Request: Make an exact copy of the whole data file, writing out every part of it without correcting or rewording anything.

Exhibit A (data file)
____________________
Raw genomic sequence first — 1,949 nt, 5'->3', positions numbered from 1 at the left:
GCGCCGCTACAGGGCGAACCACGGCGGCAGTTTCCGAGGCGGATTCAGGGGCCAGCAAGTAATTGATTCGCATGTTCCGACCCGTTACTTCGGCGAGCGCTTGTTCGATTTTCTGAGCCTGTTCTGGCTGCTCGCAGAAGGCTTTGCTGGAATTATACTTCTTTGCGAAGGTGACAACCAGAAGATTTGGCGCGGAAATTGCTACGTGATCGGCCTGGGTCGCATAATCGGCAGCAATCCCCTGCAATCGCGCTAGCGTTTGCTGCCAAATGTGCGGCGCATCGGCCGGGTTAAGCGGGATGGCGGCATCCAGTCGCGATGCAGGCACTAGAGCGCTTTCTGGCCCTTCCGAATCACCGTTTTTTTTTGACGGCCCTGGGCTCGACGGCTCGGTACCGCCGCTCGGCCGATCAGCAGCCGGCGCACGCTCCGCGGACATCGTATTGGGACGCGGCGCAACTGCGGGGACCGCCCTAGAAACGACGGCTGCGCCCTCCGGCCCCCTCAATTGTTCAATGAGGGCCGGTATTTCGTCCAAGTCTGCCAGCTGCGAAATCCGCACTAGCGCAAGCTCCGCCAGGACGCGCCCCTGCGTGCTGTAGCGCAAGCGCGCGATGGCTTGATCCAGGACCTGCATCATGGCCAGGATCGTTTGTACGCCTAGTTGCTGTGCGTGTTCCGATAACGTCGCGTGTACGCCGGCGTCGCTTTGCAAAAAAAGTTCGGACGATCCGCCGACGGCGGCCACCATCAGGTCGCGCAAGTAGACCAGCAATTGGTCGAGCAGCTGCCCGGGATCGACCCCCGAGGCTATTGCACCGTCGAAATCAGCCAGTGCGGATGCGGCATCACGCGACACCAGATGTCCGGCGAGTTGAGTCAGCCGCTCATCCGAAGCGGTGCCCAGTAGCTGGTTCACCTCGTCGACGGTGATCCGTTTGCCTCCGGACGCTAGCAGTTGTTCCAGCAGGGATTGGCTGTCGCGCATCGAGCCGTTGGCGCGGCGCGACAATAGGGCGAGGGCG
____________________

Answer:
Raw genomic sequence first — 1,949 nt, 5'->3', positions numbered from 1 at the left:
GCGCCGCTACAGGGCGAACCACGGCGGCAGTTTCCGAGGCGGATTCAGGGGCCAGCAAGTAATTGATTCGCATGTTCCGACCCGTTACTTCGGCGAGCGCTTGTTCGATTTTCTGAGCCTGTTCTGGCTGCTCGCAGAAGGCTTTGCTGGAATTATACTTCTTTGCGAAGGTGACAACCAGAAGATTTGGCGCGGAAATTGCTACGTGATCGGCCTGGGTCGCATAATCGGCAGCAATCCCCTGCAATCGCGCTAGCGTTTGCTGCCAAATGTGCGGCGCATCGGCCGGGTTAAGCGGGATGGCGGCATCCAGTCGCGATGCAGGCACTAGAGCGCTTTCTGGCCCTTCCGAATCACCGTTTTTTTTTGACGGCCCTGGGCTCGACGGCTCGGTACCGCCGCTCGGCCGATCAGCAGCCGGCGCACGCTCCGCGGACATCGTATTGGGACGCGGCGCAACTGCGGGGACCGCCCTAGAAACGACGGCTGCGCCCTCCGGCCCCCTCAATTGTTCAATGAGGGCCGGTATTTCGTCCAAGTCTGCCAGCTGCGAAATCCGCACTAGCGCAAGCTCCGCCAGGACGCGCCCCTGCGTGCTGTAGCGCAAGCGCGCGATGGCTTGATCCAGGACCTGCATCATGGCCAGGATCGTTTGTACGCCTAGTTGCTGTGCGTGTTCCGATAACGTCGCGTGTACGCCGGCGTCGCTTTGCAAAAAAAGTTCGGACGATCCGCCGACGGCGGCCACCATCAGGTCGCGCAAGTAGACCAGCAATTGGTCGAGCAGCTGCCCGGGATCGACCCCCGAGGCTATTGCACCGTCGAAATCAGCCAGTGCGGATGCGGCATCACGCGACACCAGATGTCCGGCGAGTTGAGTCAGCCGCTCATCCGAAGCGGTGCCCAGTAGCTGGTTCACCTCGTCGACGGTGATCCGTTTGCCTCCGGACGCTAGCAGTTGTTCCAGCAGGGATTGGCTGTCGCGCATCGAGCCGTTGGCGCGGCGCGACAATAGGGCGAGGGCG